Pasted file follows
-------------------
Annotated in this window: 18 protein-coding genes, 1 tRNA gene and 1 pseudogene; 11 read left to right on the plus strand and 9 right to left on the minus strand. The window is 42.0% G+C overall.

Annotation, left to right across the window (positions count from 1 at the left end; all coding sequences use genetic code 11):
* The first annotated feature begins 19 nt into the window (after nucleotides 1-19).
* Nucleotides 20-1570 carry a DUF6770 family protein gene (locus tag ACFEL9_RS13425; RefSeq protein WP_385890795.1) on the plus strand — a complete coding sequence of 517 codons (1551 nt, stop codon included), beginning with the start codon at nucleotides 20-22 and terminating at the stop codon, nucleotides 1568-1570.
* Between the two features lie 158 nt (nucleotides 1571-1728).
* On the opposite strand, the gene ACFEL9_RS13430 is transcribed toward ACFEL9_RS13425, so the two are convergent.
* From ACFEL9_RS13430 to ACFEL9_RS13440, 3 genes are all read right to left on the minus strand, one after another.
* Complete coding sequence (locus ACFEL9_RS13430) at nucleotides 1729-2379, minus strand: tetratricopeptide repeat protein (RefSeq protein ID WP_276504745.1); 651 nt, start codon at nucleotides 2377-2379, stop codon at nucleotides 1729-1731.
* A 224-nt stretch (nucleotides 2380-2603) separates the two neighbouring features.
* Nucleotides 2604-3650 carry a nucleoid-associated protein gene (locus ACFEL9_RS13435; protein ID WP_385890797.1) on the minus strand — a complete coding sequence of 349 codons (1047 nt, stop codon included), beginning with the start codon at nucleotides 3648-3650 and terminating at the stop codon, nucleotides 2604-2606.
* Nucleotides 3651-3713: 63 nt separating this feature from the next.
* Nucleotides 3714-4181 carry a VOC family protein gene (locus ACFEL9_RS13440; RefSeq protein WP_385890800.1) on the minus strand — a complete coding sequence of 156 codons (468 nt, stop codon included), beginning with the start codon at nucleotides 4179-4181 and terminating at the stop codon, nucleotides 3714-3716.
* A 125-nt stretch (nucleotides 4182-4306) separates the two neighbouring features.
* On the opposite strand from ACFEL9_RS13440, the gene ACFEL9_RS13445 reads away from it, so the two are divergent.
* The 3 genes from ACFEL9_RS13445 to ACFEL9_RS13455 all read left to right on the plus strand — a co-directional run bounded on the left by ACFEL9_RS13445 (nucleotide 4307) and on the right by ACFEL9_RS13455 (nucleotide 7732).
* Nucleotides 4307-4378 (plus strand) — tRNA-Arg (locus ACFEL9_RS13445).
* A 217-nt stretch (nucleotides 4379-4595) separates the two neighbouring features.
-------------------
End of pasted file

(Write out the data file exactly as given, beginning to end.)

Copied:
Annotated in this window: 18 protein-coding genes, 1 tRNA gene and 1 pseudogene; 11 read left to right on the plus strand and 9 right to left on the minus strand. The window is 42.0% G+C overall.

Annotation, left to right across the window (positions count from 1 at the left end; all coding sequences use genetic code 11):
* The first annotated feature begins 19 nt into the window (after nucleotides 1-19).
* Nucleotides 20-1570 carry a DUF6770 family protein gene (locus tag ACFEL9_RS13425; RefSeq protein WP_385890795.1) on the plus strand — a complete coding sequence of 517 codons (1551 nt, stop codon included), beginning with the start codon at nucleotides 20-22 and terminating at the stop codon, nucleotides 1568-1570.
* Between the two features lie 158 nt (nucleotides 1571-1728).
* On the opposite strand, the gene ACFEL9_RS13430 is transcribed toward ACFEL9_RS13425, so the two are convergent.
* From ACFEL9_RS13430 to ACFEL9_RS13440, 3 genes are all read right to left on the minus strand, one after another.
* Complete coding sequence (locus ACFEL9_RS13430) at nucleotides 1729-2379, minus strand: tetratricopeptide repeat protein (RefSeq protein ID WP_276504745.1); 651 nt, start codon at nucleotides 2377-2379, stop codon at nucleotides 1729-1731.
* A 224-nt stretch (nucleotides 2380-2603) separates the two neighbouring features.
* Nucleotides 2604-3650 carry a nucleoid-associated protein gene (locus ACFEL9_RS13435; protein ID WP_385890797.1) on the minus strand — a complete coding sequence of 349 codons (1047 nt, stop codon included), beginning with the start codon at nucleotides 3648-3650 and terminating at the stop codon, nucleotides 2604-2606.
* Nucleotides 3651-3713: 63 nt separating this feature from the next.
* Nucleotides 3714-4181 carry a VOC family protein gene (locus ACFEL9_RS13440; RefSeq protein WP_385890800.1) on the minus strand — a complete coding sequence of 156 codons (468 nt, stop codon included), beginning with the start codon at nucleotides 4179-4181 and terminating at the stop codon, nucleotides 3714-3716.
* A 125-nt stretch (nucleotides 4182-4306) separates the two neighbouring features.
* On the opposite strand from ACFEL9_RS13440, the gene ACFEL9_RS13445 reads away from it, so the two are divergent.
* The 3 genes from ACFEL9_RS13445 to ACFEL9_RS13455 all read left to right on the plus strand — a co-directional run bounded on the left by ACFEL9_RS13445 (nucleotide 4307) and on the right by ACFEL9_RS13455 (nucleotide 7732).
* Nucleotides 4307-4378 (plus strand) — tRNA-Arg (locus ACFEL9_RS13445).
* A 217-nt stretch (nucleotides 4379-4595) separates the two neighbouring features.